For me, the simplest thing is to always know the sunrise [and] sunset points. At least one of them. Sometimes if I need to rest, I’ll sleep in past the sunrise point. But when I’m really in my flow, I try and start this ritual process of waking up consciously, doing yoga in the bed—which is this simple way of oscillating the body, connecting to your breath instead of just leaping out of the bed, which I did most of my early adulthood life. The alarm would go off, I would leap out of bed, and I would start going.

It’s a way of bringing yoga—it’s an Ayurvedic practice, actually—of letting the first breath of your day really set the tone. Even using that time to visualize the flow of the day, and if possible, when you are near the sunrise or sunset time, to not do any kind of administrative, practical things. Even if we’re talking for five minutes. Or even best, an hour or an hour-and-a-half around that time. The whole hour-and-a-half around sunrise and sunset is considered to be a really heightened time—it’s called sandhya.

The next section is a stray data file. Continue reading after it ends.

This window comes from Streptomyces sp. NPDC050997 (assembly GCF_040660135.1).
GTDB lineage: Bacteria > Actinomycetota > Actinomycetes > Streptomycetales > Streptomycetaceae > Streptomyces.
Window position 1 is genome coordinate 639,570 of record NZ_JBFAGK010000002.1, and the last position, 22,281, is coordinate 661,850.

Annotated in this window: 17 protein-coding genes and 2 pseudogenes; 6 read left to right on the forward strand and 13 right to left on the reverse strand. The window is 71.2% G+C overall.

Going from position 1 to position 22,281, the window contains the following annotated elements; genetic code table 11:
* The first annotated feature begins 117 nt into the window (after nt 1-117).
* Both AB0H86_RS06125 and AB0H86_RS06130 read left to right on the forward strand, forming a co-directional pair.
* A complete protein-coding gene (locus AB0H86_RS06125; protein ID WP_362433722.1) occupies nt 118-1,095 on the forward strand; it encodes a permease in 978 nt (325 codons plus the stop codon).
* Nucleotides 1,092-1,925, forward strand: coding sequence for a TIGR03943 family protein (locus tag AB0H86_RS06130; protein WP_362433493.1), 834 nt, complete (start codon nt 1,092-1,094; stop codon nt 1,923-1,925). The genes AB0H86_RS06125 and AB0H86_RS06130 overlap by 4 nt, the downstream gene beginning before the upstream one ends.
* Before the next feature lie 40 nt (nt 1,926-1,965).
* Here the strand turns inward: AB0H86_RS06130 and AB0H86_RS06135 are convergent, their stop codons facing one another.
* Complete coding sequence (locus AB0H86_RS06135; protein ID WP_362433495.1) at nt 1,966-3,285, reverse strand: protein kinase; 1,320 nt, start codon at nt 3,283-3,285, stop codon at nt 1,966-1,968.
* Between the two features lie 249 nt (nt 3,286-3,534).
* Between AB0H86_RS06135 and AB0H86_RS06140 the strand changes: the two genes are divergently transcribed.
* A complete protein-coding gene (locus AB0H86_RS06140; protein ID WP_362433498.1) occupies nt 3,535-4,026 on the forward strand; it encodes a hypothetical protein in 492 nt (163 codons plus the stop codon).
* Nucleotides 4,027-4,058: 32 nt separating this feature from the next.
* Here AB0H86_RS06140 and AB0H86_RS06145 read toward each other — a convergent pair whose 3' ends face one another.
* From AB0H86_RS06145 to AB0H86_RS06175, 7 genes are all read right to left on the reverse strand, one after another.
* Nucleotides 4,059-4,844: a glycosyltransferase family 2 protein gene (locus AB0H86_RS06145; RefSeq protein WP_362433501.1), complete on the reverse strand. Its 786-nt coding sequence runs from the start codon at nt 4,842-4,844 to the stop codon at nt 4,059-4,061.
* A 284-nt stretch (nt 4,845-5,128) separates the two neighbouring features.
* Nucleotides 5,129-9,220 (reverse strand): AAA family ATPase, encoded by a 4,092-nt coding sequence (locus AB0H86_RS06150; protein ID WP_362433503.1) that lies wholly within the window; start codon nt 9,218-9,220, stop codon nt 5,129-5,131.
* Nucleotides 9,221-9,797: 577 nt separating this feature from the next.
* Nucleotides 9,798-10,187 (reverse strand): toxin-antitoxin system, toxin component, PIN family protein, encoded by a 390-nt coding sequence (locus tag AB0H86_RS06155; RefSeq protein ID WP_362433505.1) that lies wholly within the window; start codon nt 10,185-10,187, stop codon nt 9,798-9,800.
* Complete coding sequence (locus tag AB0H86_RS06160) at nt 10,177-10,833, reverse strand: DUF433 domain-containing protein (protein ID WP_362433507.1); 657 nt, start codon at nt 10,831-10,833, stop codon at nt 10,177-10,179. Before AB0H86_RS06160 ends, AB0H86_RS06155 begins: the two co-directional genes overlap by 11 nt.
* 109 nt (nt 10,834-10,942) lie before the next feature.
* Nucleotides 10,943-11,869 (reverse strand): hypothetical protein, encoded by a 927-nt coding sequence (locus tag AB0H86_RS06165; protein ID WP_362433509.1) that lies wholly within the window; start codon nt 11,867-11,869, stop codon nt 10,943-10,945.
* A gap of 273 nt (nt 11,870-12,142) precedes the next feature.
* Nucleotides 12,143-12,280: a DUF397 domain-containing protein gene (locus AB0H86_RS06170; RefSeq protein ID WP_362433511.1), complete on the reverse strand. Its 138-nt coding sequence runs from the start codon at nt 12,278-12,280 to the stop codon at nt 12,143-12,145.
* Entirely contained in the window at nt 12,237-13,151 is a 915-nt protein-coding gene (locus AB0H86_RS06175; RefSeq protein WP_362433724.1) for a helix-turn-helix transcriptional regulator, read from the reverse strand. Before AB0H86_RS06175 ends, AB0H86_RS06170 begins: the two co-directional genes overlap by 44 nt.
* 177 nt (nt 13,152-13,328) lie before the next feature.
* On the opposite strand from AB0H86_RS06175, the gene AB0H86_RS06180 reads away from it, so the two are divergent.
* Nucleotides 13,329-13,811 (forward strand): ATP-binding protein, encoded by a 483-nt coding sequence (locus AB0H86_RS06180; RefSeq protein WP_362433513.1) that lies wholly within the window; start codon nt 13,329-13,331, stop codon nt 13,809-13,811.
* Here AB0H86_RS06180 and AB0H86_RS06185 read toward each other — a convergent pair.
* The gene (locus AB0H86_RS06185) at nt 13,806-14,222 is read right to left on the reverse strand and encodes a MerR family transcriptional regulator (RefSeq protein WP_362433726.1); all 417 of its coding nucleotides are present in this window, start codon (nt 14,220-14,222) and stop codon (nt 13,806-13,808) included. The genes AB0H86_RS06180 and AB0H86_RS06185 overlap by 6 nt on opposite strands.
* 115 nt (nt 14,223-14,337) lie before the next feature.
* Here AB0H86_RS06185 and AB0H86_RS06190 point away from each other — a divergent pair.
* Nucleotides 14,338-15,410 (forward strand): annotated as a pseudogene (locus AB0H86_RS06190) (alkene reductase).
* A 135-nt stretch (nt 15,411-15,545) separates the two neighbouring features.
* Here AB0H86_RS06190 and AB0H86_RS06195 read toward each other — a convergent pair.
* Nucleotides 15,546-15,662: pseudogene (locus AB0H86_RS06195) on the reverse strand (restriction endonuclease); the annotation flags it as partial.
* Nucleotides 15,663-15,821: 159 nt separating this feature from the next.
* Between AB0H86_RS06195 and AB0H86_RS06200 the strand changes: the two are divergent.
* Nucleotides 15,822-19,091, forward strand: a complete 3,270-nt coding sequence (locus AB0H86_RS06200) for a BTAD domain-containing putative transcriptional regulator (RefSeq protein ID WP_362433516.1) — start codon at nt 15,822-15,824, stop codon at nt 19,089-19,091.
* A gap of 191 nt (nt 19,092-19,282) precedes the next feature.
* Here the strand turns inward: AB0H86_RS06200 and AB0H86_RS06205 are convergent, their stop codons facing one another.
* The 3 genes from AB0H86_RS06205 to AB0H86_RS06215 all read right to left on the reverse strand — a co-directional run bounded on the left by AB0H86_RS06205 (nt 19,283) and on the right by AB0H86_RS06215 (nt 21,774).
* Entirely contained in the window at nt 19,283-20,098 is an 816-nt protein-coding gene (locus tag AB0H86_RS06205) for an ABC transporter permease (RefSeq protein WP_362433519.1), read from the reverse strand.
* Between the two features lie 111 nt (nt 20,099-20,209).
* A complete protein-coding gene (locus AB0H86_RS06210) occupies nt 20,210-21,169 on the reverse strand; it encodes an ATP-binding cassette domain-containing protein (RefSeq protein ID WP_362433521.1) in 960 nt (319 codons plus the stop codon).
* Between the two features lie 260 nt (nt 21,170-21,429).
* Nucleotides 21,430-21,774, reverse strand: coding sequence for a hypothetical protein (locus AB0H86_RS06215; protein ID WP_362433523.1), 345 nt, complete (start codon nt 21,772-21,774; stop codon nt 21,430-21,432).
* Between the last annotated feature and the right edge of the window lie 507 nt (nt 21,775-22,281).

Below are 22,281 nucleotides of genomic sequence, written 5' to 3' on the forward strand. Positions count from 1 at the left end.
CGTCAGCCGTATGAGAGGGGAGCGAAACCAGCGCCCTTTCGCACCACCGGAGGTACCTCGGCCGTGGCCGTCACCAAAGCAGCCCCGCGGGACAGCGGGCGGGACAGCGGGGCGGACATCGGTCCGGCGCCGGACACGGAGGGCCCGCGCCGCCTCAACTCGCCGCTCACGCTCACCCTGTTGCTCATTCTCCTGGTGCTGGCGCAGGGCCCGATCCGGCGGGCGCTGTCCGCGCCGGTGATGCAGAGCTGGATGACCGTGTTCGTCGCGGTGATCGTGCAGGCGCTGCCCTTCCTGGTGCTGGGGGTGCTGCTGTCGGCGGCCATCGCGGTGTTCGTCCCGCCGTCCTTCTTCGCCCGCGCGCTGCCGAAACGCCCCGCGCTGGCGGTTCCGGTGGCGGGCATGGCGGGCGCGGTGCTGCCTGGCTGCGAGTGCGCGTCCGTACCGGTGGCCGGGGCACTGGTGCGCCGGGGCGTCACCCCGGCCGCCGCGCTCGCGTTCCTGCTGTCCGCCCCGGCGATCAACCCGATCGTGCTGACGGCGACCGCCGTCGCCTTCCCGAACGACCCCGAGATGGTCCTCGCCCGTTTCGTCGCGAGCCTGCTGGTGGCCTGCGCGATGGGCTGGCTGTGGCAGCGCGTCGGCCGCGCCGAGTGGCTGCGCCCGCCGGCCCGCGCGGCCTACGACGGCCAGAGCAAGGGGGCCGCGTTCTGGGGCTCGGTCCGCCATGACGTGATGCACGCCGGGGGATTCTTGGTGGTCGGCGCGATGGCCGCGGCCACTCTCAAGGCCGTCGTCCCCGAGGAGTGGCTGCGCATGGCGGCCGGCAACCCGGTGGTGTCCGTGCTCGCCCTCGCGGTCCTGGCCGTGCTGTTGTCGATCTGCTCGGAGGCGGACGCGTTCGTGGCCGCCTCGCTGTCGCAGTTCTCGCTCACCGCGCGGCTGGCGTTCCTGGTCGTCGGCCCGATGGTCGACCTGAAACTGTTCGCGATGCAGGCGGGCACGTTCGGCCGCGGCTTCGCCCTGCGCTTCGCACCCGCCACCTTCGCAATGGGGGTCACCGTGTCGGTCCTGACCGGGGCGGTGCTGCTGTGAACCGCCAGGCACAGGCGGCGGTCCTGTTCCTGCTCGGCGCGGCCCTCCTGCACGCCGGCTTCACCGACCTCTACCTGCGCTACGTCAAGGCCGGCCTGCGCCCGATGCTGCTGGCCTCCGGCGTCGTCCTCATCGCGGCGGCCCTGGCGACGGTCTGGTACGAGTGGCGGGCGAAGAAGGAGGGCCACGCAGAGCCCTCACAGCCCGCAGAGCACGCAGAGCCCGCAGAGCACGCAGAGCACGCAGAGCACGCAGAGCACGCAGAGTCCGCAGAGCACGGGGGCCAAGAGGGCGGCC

I’m a big fan of oils and oiling your body. It’s sound so, "Wait, I don’t have time." But even if just for five minutes oil your body according to the seasons—this is within our book, particularly going into fall and winter. That to me is the other essential rhythm practice because it slows you down. It shows you this moment where we would sacrifice—what five minutes is more important than giving your entire body this sense of connectedness and also intelligence. If you have anything going on with your body, the massage with the oils that’s done in a circular manner along your joints is really this kind of communication of flow, vitality, and intelligence.

The other simple thing is, of course, to honor that in the evening time. We could talk briefly about the middle point. Have this reflection of day and night, simple ritual practices. In the evening, there is, according to whatever is your flow—when I was writing the book, sometimes I was up writing at night. But for me, it was very important to create this ritual transition. Deepak Chopra has been so wonderful in putting Ayurveda out to people from all backgrounds and just the importance of—the simplest thing is to have something warm. Warm almond milk at night. Put some oils on your lower body, which is grounding. We have some practices like chandra namaskar, some deeper practices that people can do. But the simplest thing is not letting the sunrise and sunset time be sacrificed.